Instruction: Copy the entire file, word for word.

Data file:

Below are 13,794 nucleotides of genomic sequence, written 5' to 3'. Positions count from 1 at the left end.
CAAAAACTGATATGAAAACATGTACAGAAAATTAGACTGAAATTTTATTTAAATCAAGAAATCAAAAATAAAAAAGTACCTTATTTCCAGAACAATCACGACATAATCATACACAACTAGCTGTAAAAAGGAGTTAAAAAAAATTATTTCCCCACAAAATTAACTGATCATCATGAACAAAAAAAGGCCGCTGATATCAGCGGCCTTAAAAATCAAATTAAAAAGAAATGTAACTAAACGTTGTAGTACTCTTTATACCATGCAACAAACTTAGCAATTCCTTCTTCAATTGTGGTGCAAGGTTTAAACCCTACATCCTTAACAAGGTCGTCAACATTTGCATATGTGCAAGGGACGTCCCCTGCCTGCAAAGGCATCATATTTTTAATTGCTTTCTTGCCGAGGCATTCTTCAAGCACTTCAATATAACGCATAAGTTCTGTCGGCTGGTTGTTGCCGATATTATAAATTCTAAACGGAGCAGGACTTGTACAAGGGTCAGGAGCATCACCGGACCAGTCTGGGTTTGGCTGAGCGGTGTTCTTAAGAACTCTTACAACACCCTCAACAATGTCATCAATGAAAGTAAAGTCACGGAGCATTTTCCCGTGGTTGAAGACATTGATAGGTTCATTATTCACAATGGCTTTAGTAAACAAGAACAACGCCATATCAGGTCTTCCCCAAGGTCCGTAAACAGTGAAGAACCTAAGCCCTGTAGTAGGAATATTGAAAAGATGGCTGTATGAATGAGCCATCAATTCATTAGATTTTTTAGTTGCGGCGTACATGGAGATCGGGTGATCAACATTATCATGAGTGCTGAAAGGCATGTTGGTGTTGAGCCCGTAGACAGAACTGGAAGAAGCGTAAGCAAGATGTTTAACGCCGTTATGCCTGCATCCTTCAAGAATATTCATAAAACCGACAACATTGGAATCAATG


Below are 13,794 nucleotides of genomic sequence, written 5' to 3'. Positions count from 1 at the left end.
CAAAAACTGATATGAAAACATGTACAGAAAATTAGACTGAAATTTTATTTAAATCAAGAAATCAAAAATAAAAAAGTACCTTATTTCCAGAACAATCACGACATAATCATACACAACTAGCTGTAAAAAGGAGTTAAAAAAAATTATTTCCCCACAAAATTAACTGATCATCATGAACAAAAAAAGGCCGCTGATATCAGCGGCCTTAAAAATCAAATTAAAAAGAAATGTAACTAAACGTTGTAGTACTCTTTATACCATGCAACAAACTTAGCAATTCCTTCTTCAATTGTGGTGCAAGGTTTAAACCCTACATCCTTAACAAGGTCGTCAACATTTGCATATGTGCAAGGGACGTCCCCTGCCTGCAAAGGCATCATATTTTTAATTGCTTTCTTGCCGAGGCATTCTTCAAGCACTTCAATATAACGCATAAGTTCTGTCGGCTGGTTGTTGCCGATATTATAAATTCTAAACGGAGCAGGACTTGTACAAGGGTCAGGAGCATCACCGGACCAGTCTGGGTTTGGCTGAGCGGTGTTCTTAAGAACTCTTACAACACCCTCAACAATGTCATCAATGAAAGTAAAGTCACGGAGCATTTTCCCGTGGTTGAAGACATTGATAGGTTCATTATTCACAATGGCTTTAGTAAACAAGAACAACGCCATATCAGGTCTTCCCCAAGGTCCGTAAACAGTGAAGAACCTAAGCCCTGTAGTAGGAATATTGAAAAGATGGCTGTATGAATGAGCCATCAATTCATTAGATTTTTTAGTTGCGGCGTACATGGAGATCGGGTGATCAACATTATCATGAGTGCTGAAAGGCATGTTGGTGTTGAGCCCGTAGACAGAACTGGAAGAAGCGTAAGCAAGATGTTTAACGCCGTTATGCCTGCATCCTTCAAGAATATTCATAAAACCGACAACATTGGAATCAATG